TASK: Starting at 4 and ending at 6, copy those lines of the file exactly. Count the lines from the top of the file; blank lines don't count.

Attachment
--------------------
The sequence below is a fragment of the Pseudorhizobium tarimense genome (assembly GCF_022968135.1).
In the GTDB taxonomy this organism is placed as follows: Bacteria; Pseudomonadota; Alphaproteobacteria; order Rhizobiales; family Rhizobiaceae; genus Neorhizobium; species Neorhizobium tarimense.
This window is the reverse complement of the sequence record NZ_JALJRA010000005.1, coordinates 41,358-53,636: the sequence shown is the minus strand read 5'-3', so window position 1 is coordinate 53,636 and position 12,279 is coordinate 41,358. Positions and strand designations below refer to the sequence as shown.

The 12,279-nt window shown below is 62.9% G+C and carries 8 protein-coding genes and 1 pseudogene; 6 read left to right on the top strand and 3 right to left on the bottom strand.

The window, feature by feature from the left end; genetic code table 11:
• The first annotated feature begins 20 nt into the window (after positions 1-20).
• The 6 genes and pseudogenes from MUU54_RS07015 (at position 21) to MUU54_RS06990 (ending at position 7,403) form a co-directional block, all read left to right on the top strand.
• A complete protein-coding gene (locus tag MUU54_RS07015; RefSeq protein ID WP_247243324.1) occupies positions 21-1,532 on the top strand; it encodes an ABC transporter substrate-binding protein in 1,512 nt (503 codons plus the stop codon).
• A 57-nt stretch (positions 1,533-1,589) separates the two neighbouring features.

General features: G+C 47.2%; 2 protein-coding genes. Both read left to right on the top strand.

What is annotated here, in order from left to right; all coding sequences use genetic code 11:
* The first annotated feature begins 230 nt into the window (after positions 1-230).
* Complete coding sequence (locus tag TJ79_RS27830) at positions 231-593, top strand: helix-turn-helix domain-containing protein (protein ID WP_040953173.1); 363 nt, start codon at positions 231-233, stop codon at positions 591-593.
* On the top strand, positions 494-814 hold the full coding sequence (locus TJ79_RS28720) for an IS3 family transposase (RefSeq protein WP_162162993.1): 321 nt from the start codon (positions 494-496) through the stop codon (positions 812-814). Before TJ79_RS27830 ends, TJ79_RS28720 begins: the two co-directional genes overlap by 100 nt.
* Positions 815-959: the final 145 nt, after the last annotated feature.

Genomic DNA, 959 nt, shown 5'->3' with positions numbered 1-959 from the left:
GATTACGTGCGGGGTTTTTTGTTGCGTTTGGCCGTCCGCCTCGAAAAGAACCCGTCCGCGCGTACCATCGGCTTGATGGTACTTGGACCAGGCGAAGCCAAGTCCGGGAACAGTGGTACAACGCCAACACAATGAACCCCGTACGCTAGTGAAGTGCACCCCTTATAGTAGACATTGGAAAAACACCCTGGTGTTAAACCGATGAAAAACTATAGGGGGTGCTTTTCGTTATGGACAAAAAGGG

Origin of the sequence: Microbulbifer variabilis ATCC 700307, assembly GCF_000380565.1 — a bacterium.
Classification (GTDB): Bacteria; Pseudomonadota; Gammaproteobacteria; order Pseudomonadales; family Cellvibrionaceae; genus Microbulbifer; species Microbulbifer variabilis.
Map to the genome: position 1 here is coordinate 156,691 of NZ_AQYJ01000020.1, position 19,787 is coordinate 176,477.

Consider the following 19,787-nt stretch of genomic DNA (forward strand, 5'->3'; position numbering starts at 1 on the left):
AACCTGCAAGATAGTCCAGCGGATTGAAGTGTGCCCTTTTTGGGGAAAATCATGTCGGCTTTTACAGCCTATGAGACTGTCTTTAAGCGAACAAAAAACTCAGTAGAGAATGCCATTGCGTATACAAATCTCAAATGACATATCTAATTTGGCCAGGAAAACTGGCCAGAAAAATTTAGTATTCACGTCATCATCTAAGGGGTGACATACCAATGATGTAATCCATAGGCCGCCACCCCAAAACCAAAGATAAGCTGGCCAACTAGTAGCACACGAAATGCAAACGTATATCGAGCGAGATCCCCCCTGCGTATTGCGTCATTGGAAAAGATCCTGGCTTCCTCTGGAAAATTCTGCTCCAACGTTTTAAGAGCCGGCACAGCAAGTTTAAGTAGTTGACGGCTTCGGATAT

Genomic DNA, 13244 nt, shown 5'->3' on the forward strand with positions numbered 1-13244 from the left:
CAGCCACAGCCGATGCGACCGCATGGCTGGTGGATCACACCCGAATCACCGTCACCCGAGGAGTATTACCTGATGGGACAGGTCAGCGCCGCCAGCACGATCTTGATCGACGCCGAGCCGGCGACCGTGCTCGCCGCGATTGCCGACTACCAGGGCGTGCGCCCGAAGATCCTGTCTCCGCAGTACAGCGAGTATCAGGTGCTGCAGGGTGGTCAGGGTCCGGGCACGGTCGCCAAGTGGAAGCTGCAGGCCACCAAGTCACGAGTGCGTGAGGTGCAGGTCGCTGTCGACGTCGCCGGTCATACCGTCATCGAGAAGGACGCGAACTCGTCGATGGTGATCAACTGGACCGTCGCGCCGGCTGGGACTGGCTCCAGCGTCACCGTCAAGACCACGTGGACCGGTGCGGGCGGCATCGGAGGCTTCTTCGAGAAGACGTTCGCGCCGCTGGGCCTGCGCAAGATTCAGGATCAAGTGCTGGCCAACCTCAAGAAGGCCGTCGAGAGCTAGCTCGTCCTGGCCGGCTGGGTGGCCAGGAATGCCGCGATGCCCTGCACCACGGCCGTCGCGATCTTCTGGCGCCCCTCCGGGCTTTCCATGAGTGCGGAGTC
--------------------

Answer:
The 12,279-nt window shown below is 62.9% G+C and carries 8 protein-coding genes and 1 pseudogene; 6 read left to right on the top strand and 3 right to left on the bottom strand.

The window, feature by feature from the left end; genetic code table 11:
• The first annotated feature begins 20 nt into the window (after positions 1-20).